A few weeks ago I was staying near Aberfeldy in Perthshire and having walked the delightfully rugged ‘Birks of Aberfeldy’, I decided to visit the tamer landscape of a garden open for Scotland’s Gardens Scheme https://scotlandsgardens.org/bolfracks
Bolfracks, how could I resist with a name like that, is open everyday from 1st April – 31st October. You enter through the summer house, look at the map and take the path which rises steeply behind.
A druidic specimen of an evergreen conifer Cryptomeria japonica, confronts us and with a twist of the trunk beckons us on up the slope,
where we find the graceful Acer griseum; we pause for a moment, breathe in the scent of autumn and take in the distant landscape emerging through its ascending branches.
It is so much about trees at this time of year, and where better do the birches grow than in this part of the world. This is the Chinese red birch Betula albosinensis.
There is plenty to see on the autumnal ground; curious cones,
the bewitching but poisonous white goblets of Colchicum autumnale ‘Album’,
and another little toxic gem, that iconic toadstool, the fly agaric Amanita muscaria.
Identified on the map and to the right of the path is the Old privy, a ruin now it provides comfort only to a variety of ferns.
A little further up the path is the pond where giant leaves of the Gunnera almost hide the dark peaty water where water lilies bloom. It rained all morning and now the sky is a generous blue revealing the distant hillside.
The well-made steps take us gently further up the garden. They are an art form in themselves.
The lichen clambers eagerly up the trunks of the trees, a sign of the air being so good here,
We weave in and out of the different areas, stepping through the gentle sleeping lions into the area known as the burial ground,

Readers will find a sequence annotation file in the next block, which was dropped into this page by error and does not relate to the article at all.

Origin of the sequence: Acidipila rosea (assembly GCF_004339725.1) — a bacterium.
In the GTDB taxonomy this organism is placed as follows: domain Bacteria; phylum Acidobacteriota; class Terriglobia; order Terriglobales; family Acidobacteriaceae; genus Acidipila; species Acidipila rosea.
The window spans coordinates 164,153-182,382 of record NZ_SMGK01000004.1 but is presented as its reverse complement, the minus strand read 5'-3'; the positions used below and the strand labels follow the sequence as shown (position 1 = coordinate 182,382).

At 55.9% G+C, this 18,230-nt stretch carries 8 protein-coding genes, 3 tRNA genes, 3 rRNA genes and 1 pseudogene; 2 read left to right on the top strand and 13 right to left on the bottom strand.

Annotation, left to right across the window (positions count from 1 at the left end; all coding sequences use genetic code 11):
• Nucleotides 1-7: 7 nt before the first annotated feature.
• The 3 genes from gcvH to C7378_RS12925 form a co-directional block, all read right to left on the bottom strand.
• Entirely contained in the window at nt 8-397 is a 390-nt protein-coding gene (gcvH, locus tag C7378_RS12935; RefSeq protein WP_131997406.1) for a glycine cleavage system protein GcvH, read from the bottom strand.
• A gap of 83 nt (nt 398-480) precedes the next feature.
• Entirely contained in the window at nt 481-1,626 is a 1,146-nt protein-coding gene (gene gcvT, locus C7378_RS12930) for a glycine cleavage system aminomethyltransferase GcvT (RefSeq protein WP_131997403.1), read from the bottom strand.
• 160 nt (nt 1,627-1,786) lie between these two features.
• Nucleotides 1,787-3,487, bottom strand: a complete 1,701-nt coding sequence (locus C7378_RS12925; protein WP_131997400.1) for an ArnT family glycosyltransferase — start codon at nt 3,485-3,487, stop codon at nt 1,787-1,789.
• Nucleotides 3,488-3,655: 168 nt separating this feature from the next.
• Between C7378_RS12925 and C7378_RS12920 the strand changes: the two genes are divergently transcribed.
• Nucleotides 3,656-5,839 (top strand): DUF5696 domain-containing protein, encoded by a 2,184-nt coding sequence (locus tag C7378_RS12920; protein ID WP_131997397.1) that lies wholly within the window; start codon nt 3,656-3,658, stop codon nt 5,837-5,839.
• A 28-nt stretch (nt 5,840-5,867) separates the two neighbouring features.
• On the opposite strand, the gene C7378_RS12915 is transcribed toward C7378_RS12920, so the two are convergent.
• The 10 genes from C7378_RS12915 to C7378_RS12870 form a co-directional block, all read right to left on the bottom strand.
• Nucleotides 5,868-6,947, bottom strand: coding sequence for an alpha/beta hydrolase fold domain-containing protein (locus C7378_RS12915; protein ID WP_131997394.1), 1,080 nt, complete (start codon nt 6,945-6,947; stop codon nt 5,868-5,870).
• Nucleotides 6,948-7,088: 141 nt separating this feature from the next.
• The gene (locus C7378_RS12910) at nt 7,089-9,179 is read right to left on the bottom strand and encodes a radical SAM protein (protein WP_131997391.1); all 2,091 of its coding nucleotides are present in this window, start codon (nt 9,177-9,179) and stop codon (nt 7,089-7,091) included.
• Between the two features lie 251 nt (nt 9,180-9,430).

not for a moment a sombre place, but an area rich with colour of the maples that are beginning their autumnal display; how do they manage it ?
There is a touch of the alpine as we come to the Wendy house, but catching the sound of the distant stags beginning their rut we are reminded that we are in Scotland.
This is not a young garden, there are many mature shrubs; well planted, with much to see throughout the year. Plenty of engaging features like this wooden bridge,
a variety of dry stone gateways,
and flights of sturdy stone steps, through the moss-covered walls,
until we have reached the summit, where the path traverses along the top of the slope and with joyful colchicums growing under a multitude of roses that promise to bloom again next summer.
A path descends back down to the house, an herbaceous border running alongside showing that summer is not yet over, as there are still splashes of colour. The long descent emphasises the steepness and shows what a masterclass of gardening it is on a slope.
This garden was created during a time when teams of gardeners were in attendance, times have changed and it is easy to understand the need for modern maintenance, perhaps forgiving the slightly shaggy appearance of the lawn only to discover the mowing machine has crash-landed in a flowerbed;
maybe modern mowers are distracted by the appearance of a rainbow, even though it is somewhere over the River Tay.
There is a wide variety of Rowan trees that I did not know existed, this beauty is Sorbus sargentiana.
We leave the long border of rugosa roses running along the bottom of the garden, their ripe and delicious shiny red hips glowing with late summer happiness.
The garden has opened for the Scotland’s Gardens Scheme for some 47 years, with a change of owners in recent years it is admirable that the present owners still allow us to visit, and it is a delight.